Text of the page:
DRC foils coup

And President Thabo Mbeki has urged the Democratic Republic of Congo to deal firmly with anyone seeking to destabilise that country, SABC radio news reported on Thursday. He said if South Africans were involved in attempts to overthrow the DRC government, strong action should be taken against them. “Clearly, if there are any South Africans who are involved in any illegal processes in the Congo intended to destabilise and affect the elections, I think the Congolese government needs to act firmly against those people as we would within the context of our own law,” Mbeki told the broadcaster. “Anybody who would plan to engage in military action intended to disrupt the processes leading to elections in the Congo, I’m quite sure they would fail.” The vast mineral rich southern African country is due to hold presidential elections on July 30, this year. DRC government spokesman Henri Mova Sakanyi said recently there was proof that 30 foreigners arrested for a suspected coup plot were mercenaries coming back from Iraq. “About 30 people claiming to work for a security company have been arrested. They say they were working for the company but our information suggests they had other intentions,” Sakanyi told Reuters. “They wanted to destabilise the institutions of the country, that means a coup attempt.” Sakanyi said the group had been arrested a few days ago but did not give any details other than that they worked for a security firm. “There are Nigerians, Americans and South Africans. They will be tried in court,” he said. At least 26 men – 19 of them carrying South African passports, three Americans and four Nigerians – were arrested on Friday (May 19, 2006) and are being held for an alleged coup plot. South Africa’s foreign affairs department said 16 of the South African passport holders were members of the Omega Security Company, which has contracts with the DRC’s National Transport office for the training of security personnel in Matadi, Boma and Mouanda. The other three South African passport holders worked for a mining company, Mirabulis, as interpreters. Video footage of those in detention was screened on television news bulletins on Wednesday. South Africa’s ambassador in Kinshasha, Sisa Ngombane, said this amounted to a “gross violation of their rights”. “We are unhappy about these allegations, as well as the Congolese’s planned telecasting of videos of the men,” Ngombane said. “(Broadcasting) such videos, while there is still no evidence against them, is a gross violation of their human rights.” Ngombane said South Africa had always had good relations with the government of President Joseph Kabila. South Africa is helping to monitor the run-up to the election in the DRC on July 30, and paying for the printing of the ballots. “The (Congolese) government is not being frank about its conduct,” said Ngombane, with reference to DRC home affairs minister Theophilus Mbemba’s claim on television that the men – all security guards – might be mercenaries. They were apparently unarmed when they were arrested, Beeld reported. Omega denied charges that any of its employees had been involved in a plot to overthrow the DRC government. A Western diplomat confirmed the nationalities. “They have been accused of being mercenaries as they have all come back from Iraq,” the diplomat said. “This is a clear sign that things are getting very tense in Kinshasa in the lead up to the elections,” an analyst, who declined to be named, said. “It is not clear whether this is a front to clamp down on people.” Long-awaited presidential and legislative elections are due in Congo on July 30 after repeated delays. They will be the first multi-party polls in four decades in the vast central African country. The elections are meant to draw a line under a war which was officially declared over in 2003 but sparked a humanitarian crisis that has killed 4 million people since the conflict began in 1998. Two years ago, the Zimbabwean government arrested another group of mercenaries headed for Equatorial Guinea to oust President Teodoro Obiang Nguema and replace him with exiled opposition leader Severo Moto. Amongst the coup plotters were British nationals with former British Prime Minister Margaret Thatcher’s son, Mark, accused of funding the coup attempt. This group was arrested when the plane they were travelling in stopped to refuel in Harare and that country’s alert security agencies suspected something was amiss. This group was also alleged to have been working for a security firm. And President Joseph Kabila is making sure that Angolan troops are present to guard the upcoming election. According to diplomats in Kinshasa he wants his former allies during the war, Namibia and Angola, to have a strong presence in a Southern African Development Community force, especially in the capital, to balance the UN and European Union presence. Kabila is aware of the on-the-record comments by the EU Special Envoy in the Great Lakes, Aldo Ajello, at a press conference in Brussels on April 4, when he said that one of the EU force’s objectives was to deter spoilers among the former warring sides, including the presidential faction. Kabila has sent his vice-president in charge of the reconstruction of the country, Abdoulaye Yerodia to Luanda to ask President Jose Eduardo dos Santos for a larger Angolan military engagement in the DRC. After the meeting Yerodia stressed Angola’s “fundamental role” in guaranteeing the security of the elections. Since the meeting on May 3 in Luanda between Dos Santos and Namibian Defence Minister Charles Namolo it has been widely expected that Angola would send troops as part of a SADC force. Further confirmation came during the sixth meeting of the Contact Group for the reform of the security sector in the DRC which took place in Luanda, with Angola, South Africa, the UN, the US, the UK, Belgium, the Netherlands, France and the EU present. After that meeting the Angolan deputy minister for foreign affairs, George Chicoty said that the pre-election situation in the DRC deserved special attention and mentioned specifically delays in the creation of a Congolese national army, the reform of the police, and the disarmament of militias and armed groups. Angola is currently helping to train Congolese military – at the Kitona base in the Bas-Congo province – and police. It is also involved in the International Committee of Support for the Transition in the DRC together with Russia, the African Union and China and others. Neutrality assurances Regional concern at the incipient arrival of European troops has been mounting. In February SA Defence Minister Mosiuoa Lekota said the EU plan was unwarranted and that SADC forces could supply the necessary security. The Union for Democracy and Social Progress (UDSP) has said that the force would be there to support Kabila and protect European citizens. So it seemed necessary for the French army chief of staff, General Henri Bentegeat at a recent joint EU-African Union meeting on defence issues in Brazzaville, to declare officially the neutrality of the European operation, now called ‘Eufor DRC’. “The force will not be in charge of the electoral process or judge it. It will only intervene at MONUC’s request if it is disturbed by violence”, he said. MONUC officials repeated their neutrality assurances in response to a request by the former National Assembly chairman Olivier Kamitatu’s ‘Alliance for the Renaissance of Congo’ (ARC). He called on MONUC to disarm all militias, including the groups around the president and the vice-presidents. MONUC responded that its mandate consisted only in disarming foreign militias in Congo and those in Ituri. “MONUC does not want to interfere in Congolese domestic political affairs”, said its assistant spokesman, Jean-Tobie Okala. Kabila’s concerns may arise from the fact that MONUC is not hiding its willingness to discipline the government – and Kabila’s – FARDC (Armed Forces of the DRC). It recently noted that most human rights abuses were being committed by these troops, and a French MONUC general warned FARDC soldiers in Mahagi in Eastern Province on May 12 that they would be punished more severely than the militias for violations. The UN is visibly unconvinced by a recent communiqu’ from the Congolese army chief of staff announcing that 18 integrated brigades supposed to provide security during the polls would be fully trained by July 5. Defence Minister Adolphe Onusumba himself acknowledged during a visit to Goma last week that the training of six of the 18 brigades was running late, while integrated troops of the 9th infantry brigade at the Rumangabo military camp in North Kivu have protested at the postponement of the completion of their training on May 9, which would also have involved payouts. – Own staff agencies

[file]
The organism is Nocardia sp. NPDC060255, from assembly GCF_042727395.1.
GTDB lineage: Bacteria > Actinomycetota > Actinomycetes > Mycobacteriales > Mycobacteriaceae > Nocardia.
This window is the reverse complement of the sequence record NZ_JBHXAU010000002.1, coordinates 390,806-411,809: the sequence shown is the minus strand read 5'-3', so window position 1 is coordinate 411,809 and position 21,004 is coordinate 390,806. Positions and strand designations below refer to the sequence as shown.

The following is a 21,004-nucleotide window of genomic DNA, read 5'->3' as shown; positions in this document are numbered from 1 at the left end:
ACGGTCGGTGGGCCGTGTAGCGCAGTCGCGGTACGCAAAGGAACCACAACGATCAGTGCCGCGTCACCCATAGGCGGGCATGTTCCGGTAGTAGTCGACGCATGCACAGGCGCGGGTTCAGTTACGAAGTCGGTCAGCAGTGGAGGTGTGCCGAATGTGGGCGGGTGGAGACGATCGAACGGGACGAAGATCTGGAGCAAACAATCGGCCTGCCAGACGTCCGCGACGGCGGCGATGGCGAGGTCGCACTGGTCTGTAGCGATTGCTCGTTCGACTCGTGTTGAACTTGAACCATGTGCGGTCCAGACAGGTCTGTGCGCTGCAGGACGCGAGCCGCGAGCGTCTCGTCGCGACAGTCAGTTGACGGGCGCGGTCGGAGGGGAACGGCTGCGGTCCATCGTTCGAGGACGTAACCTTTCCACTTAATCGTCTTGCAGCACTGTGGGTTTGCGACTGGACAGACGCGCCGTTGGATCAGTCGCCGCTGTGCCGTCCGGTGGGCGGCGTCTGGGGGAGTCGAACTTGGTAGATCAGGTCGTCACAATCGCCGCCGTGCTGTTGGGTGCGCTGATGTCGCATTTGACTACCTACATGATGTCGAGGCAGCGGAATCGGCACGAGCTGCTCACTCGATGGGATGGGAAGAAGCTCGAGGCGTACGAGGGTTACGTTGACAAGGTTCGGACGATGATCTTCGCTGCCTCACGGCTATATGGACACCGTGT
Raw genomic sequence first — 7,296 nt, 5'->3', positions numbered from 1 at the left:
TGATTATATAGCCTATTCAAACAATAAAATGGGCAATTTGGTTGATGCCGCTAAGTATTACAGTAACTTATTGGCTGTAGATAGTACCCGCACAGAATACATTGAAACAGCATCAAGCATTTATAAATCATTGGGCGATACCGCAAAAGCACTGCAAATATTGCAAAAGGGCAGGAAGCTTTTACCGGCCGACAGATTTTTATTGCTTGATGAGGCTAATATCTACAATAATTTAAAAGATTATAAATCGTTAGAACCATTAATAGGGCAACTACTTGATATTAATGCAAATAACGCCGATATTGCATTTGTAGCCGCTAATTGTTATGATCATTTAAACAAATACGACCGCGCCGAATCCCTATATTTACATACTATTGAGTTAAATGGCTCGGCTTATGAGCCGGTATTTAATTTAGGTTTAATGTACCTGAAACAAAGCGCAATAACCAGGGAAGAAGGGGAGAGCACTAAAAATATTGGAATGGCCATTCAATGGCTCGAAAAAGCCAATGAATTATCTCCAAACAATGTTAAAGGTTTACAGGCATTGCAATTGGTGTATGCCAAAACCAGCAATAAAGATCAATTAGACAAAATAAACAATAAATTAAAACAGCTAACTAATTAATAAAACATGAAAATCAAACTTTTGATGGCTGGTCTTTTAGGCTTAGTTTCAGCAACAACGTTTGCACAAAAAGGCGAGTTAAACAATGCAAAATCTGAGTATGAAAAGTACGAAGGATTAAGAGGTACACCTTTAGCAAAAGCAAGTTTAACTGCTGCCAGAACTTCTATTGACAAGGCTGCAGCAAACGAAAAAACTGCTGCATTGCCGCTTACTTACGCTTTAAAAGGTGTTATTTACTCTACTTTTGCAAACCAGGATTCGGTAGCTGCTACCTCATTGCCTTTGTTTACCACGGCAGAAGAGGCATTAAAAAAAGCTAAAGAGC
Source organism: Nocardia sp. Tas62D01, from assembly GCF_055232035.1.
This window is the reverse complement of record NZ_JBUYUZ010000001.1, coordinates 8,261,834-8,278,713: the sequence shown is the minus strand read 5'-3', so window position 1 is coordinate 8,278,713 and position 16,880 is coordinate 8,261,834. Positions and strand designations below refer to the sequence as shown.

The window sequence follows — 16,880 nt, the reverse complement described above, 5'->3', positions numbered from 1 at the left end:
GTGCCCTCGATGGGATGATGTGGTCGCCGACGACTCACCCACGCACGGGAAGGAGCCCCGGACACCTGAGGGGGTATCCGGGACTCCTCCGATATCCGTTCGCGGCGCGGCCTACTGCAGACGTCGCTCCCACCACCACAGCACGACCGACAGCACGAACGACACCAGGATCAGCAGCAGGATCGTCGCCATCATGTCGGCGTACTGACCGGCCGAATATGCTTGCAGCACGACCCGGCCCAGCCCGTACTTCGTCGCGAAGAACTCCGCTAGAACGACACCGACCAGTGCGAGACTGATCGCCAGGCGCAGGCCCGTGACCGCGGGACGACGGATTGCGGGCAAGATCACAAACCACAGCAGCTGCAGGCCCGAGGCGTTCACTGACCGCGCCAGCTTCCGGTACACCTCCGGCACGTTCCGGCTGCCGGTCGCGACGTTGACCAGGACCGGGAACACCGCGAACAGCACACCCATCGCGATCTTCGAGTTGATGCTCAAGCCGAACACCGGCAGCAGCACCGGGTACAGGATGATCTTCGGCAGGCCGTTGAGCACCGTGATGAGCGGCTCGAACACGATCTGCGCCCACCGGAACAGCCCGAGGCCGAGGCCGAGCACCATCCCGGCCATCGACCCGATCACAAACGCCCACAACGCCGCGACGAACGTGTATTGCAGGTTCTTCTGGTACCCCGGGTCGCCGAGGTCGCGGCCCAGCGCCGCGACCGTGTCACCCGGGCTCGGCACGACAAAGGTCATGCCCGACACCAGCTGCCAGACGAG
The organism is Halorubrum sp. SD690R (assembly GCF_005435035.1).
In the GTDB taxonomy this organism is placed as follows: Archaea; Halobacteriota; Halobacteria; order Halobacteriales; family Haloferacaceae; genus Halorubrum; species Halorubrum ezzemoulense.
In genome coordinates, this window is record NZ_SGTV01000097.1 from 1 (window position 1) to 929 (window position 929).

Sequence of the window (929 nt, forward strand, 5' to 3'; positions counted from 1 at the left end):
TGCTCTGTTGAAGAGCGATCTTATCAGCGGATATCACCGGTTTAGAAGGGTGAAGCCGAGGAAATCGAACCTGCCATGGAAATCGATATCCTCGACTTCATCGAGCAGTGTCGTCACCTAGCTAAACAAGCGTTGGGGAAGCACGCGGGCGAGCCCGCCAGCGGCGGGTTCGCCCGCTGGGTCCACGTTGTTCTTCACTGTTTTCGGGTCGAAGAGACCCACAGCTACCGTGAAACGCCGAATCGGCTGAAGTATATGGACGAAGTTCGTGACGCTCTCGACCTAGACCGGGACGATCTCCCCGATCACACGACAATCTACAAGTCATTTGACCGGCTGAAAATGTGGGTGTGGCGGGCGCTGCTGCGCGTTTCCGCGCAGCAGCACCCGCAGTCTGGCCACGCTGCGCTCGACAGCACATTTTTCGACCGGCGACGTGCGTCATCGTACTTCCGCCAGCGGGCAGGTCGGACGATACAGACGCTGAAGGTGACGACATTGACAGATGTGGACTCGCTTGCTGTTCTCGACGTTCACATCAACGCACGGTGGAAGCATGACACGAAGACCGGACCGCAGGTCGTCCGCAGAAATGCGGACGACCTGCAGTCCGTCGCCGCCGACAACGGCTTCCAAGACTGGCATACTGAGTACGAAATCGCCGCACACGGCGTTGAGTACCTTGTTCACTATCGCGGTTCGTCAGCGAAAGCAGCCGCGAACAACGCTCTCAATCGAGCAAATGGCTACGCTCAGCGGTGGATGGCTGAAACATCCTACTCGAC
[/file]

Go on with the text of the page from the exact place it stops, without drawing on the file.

May 2006
« Apr   Jun »